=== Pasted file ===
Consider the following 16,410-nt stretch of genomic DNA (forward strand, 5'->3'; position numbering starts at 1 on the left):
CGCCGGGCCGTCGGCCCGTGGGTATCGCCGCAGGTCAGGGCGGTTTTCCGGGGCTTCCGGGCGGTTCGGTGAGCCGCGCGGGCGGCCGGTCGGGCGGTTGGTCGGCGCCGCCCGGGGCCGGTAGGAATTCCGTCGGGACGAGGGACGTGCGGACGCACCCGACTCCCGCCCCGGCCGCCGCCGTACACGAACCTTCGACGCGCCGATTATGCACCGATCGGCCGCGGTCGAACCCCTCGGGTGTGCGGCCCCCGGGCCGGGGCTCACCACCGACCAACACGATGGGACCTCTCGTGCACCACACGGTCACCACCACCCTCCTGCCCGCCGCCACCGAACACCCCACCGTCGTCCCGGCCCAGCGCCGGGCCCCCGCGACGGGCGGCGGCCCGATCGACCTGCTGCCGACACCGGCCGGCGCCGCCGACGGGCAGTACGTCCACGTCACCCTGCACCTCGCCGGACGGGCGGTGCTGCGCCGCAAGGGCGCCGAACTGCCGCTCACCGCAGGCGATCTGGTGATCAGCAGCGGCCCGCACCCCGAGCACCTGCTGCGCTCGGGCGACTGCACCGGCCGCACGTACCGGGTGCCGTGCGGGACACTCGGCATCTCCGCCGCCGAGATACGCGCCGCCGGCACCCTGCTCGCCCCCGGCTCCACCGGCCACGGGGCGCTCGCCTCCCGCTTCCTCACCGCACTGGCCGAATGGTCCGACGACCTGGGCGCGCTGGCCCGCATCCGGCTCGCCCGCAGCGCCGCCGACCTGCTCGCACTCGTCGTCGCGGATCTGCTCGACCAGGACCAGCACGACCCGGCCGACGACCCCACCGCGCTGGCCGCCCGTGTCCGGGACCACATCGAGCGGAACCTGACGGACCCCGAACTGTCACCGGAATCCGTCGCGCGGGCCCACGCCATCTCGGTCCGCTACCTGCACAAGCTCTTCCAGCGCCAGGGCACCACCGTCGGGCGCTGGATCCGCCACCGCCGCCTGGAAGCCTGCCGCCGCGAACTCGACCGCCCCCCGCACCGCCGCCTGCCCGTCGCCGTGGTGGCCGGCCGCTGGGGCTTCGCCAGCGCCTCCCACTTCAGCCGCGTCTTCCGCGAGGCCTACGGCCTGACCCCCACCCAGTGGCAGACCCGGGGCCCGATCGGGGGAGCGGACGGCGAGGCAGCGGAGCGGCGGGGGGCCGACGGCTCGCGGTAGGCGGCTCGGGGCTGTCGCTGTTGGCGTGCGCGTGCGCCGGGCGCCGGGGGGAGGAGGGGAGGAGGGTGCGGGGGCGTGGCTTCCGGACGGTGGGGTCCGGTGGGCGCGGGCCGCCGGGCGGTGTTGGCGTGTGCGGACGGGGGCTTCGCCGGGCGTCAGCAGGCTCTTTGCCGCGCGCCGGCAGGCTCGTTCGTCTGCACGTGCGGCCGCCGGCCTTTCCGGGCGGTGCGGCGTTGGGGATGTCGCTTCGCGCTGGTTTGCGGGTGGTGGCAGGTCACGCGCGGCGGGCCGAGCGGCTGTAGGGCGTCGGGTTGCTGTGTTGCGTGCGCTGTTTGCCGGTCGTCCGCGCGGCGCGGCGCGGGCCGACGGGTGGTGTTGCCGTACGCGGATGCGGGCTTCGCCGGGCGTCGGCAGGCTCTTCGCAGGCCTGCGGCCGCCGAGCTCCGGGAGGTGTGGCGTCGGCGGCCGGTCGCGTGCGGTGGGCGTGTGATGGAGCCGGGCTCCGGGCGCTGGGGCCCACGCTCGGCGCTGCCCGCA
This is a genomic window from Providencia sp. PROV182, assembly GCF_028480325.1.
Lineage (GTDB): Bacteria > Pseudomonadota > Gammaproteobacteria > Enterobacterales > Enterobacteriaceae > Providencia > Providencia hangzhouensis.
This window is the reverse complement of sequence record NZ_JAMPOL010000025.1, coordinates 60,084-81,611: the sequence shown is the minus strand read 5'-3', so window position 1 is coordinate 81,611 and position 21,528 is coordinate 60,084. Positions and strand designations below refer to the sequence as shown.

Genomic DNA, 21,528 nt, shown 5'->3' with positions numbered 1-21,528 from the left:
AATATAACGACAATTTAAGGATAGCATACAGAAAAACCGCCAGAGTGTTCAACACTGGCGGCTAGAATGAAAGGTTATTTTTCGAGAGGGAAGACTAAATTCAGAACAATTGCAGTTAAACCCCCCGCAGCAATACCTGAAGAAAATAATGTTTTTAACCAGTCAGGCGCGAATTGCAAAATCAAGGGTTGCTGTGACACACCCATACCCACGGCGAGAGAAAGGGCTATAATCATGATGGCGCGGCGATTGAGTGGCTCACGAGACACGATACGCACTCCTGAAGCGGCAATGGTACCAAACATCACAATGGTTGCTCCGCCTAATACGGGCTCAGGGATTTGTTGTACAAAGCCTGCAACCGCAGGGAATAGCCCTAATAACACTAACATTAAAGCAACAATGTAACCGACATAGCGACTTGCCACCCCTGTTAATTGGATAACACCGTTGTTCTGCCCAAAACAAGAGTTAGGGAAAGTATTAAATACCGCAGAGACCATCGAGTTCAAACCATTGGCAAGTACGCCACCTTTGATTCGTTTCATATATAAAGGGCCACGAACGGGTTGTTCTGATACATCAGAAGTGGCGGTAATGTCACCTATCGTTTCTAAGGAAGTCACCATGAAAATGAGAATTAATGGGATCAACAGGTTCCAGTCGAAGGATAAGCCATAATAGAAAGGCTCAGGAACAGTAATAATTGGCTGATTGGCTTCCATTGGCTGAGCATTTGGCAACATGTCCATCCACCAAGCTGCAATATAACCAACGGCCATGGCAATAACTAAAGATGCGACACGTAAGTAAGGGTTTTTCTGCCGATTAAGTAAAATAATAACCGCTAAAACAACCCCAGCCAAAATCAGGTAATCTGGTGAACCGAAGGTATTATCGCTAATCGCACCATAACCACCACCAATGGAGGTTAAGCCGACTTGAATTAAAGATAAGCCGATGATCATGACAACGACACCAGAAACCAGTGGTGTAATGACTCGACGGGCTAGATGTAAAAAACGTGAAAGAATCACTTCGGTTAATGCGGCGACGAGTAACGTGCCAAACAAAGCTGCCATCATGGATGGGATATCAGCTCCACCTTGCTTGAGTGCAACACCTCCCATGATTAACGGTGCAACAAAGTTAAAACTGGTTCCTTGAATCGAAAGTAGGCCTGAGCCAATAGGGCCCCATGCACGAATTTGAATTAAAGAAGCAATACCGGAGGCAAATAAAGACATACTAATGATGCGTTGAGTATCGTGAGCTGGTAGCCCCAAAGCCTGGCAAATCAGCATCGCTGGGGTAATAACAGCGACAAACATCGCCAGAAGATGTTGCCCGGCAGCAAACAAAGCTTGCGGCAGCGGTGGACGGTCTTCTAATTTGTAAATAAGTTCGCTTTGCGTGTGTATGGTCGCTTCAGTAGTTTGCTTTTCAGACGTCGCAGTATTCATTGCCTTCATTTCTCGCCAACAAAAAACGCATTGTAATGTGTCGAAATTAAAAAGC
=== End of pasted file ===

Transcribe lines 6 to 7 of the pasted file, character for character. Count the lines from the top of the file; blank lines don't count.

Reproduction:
Genomic DNA, 21,528 nt, shown 5'->3' with positions numbered 1-21,528 from the left:
AATATAACGACAATTTAAGGATAGCATACAGAAAAACCGCCAGAGTGTTCAACACTGGCGGCTAGAATGAAAGGTTATTTTTCGAGAGGGAAGACTAAATTCAGAACAATTGCAGTTAAACCCCCCGCAGCAATACCTGAAGAAAATAATGTTTTTAACCAGTCAGGCGCGAATTGCAAAATCAAGGGTTGCTGTGACACACCCATACCCACGGCGAGAGAAAGGGCTATAATCATGATGGCGCGGCGATTGAGTGGCTCACGAGACACGATACGCACTCCTGAAGCGGCAATGGTACCAAACATCACAATGGTTGCTCCGCCTAATACGGGCTCAGGGATTTGTTGTACAAAGCCTGCAACCGCAGGGAATAGCCCTAATAACACTAACATTAAAGCAACAATGTAACCGACATAGCGACTTGCCACCCCTGTTAATTGGATAACACCGTTGTTCTGCCCAAAACAAGAGTTAGGGAAAGTATTAAATACCGCAGAGACCATCGAGTTCAAACCATTGGCAAGTACGCCACCTTTGATTCGTTTCATATATAAAGGGCCACGAACGGGTTGTTCTGATACATCAGAAGTGGCGGTAATGTCACCTATCGTTTCTAAGGAAGTCACCATGAAAATGAGAATTAATGGGATCAACAGGTTCCAGTCGAAGGATAAGCCATAATAGAAAGGCTCAGGAACAGTAATAATTGGCTGATTGGCTTCCATTGGCTGAGCATTTGGCAACATGTCCATCCACCAAGCTGCAATATAACCAACGGCCATGGCAATAACTAAAGATGCGACACGTAAGTAAGGGTTTTTCTGCCGATTAAGTAAAATAATAACCGCTAAAACAACCCCAGCCAAAATCAGGTAATCTGGTGAACCGAAGGTATTATCGCTAATCGCACCATAACCACCACCAATGGAGGTTAAGCCGACTTGAATTAAAGATAAGCCGATGATCATGACAACGACACCAGAAACCAGTGGTGTAATGACTCGACGGGCTAGATGTAAAAAACGTGAAAGAATCACTTCGGTTAATGCGGCGACGAGTAACGTGCCAAACAAAGCTGCCATCATGGATGGGATATCAGCTCCACCTTGCTTGAGTGCAACACCTCCCATGATTAACGGTGCAACAAAGTTAAAACTGGTTCCTTGAATCGAAAGTAGGCCTGAGCCAATAGGGCCCCATGCACGAATTTGAATTAAAGAAGCAATACCGGAGGCAAATAAAGACATACTAATGATGCGTTGAGTATCGTGAGCTGGTAGCCCCAAAGCCTGGCAAATCAGCATCGCTGGGGTAATAACAGCGACAAACATCGCCAGAAGATGTTGCCCGGCAGCAAACAAAGCTTGCGGCAGCGGTGGACGGTCTTCTAATTTGTAAATAAGTTCGCTTTGCGTGTGTATGGTCGCTTCAGTAGTTTGCTTTTCAGACGTCGCAGTATTCATTGCCTTCATTTCTCGCCAACAAAAAACGCATTGTAATGTGTCGAAATTAAAAAGC